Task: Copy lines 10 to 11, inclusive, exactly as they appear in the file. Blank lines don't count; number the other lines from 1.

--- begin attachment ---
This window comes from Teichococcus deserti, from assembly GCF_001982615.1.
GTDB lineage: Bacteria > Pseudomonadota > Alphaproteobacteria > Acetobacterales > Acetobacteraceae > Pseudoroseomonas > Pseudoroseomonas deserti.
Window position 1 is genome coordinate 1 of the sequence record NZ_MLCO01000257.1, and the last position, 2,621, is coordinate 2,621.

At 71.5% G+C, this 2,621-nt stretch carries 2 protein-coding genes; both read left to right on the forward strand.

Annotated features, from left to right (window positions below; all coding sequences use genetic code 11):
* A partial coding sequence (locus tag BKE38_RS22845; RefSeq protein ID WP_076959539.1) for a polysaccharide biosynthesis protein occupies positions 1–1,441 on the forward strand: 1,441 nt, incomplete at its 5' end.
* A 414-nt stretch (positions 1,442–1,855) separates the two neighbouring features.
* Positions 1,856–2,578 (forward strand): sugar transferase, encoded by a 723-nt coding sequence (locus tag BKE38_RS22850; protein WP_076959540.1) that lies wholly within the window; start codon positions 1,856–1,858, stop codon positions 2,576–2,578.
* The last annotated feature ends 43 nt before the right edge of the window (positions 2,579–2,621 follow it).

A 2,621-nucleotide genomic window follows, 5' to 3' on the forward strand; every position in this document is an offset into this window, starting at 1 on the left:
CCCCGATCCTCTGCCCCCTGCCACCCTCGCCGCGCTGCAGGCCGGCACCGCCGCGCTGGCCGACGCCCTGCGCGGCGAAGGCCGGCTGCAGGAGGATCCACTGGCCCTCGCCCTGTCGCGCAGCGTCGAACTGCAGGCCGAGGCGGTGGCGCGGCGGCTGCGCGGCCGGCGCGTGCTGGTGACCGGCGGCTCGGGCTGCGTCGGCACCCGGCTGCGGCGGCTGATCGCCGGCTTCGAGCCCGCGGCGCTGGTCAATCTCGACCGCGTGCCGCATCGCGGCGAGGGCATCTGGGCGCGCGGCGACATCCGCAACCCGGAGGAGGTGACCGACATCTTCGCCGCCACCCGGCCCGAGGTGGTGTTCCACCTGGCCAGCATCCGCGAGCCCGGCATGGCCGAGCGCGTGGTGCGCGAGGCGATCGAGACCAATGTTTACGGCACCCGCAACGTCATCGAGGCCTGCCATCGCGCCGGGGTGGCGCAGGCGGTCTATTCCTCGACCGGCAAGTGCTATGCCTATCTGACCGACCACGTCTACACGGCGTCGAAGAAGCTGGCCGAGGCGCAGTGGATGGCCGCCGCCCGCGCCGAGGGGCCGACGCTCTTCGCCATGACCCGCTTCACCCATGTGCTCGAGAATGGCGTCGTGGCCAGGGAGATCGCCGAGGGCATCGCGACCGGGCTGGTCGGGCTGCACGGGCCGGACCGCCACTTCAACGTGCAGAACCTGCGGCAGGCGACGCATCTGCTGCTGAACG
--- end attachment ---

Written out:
A 2,621-nucleotide genomic window follows, 5' to 3' on the forward strand; every position in this document is an offset into this window, starting at 1 on the left:
CCCCGATCCTCTGCCCCCTGCCACCCTCGCCGCGCTGCAGGCCGGCACCGCCGCGCTGGCCGACGCCCTGCGCGGCGAAGGCCGGCTGCAGGAGGATCCACTGGCCCTCGCCCTGTCGCGCAGCGTCGAACTGCAGGCCGAGGCGGTGGCGCGGCGGCTGCGCGGCCGGCGCGTGCTGGTGACCGGCGGCTCGGGCTGCGTCGGCACCCGGCTGCGGCGGCTGATCGCCGGCTTCGAGCCCGCGGCGCTGGTCAATCTCGACCGCGTGCCGCATCGCGGCGAGGGCATCTGGGCGCGCGGCGACATCCGCAACCCGGAGGAGGTGACCGACATCTTCGCCGCCACCCGGCCCGAGGTGGTGTTCCACCTGGCCAGCATCCGCGAGCCCGGCATGGCCGAGCGCGTGGTGCGCGAGGCGATCGAGACCAATGTTTACGGCACCCGCAACGTCATCGAGGCCTGCCATCGCGCCGGGGTGGCGCAGGCGGTCTATTCCTCGACCGGCAAGTGCTATGCCTATCTGACCGACCACGTCTACACGGCGTCGAAGAAGCTGGCCGAGGCGCAGTGGATGGCCGCCGCCCGCGCCGAGGGGCCGACGCTCTTCGCCATGACCCGCTTCACCCATGTGCTCGAGAATGGCGTCGTGGCCAGGGAGATCGCCGAGGGCATCGCGACCGGGCTGGTCGGGCTGCACGGGCCGGACCGCCACTTCAACGTGCAGAACCTGCGGCAGGCGACGCATCTGCTGCTGAACG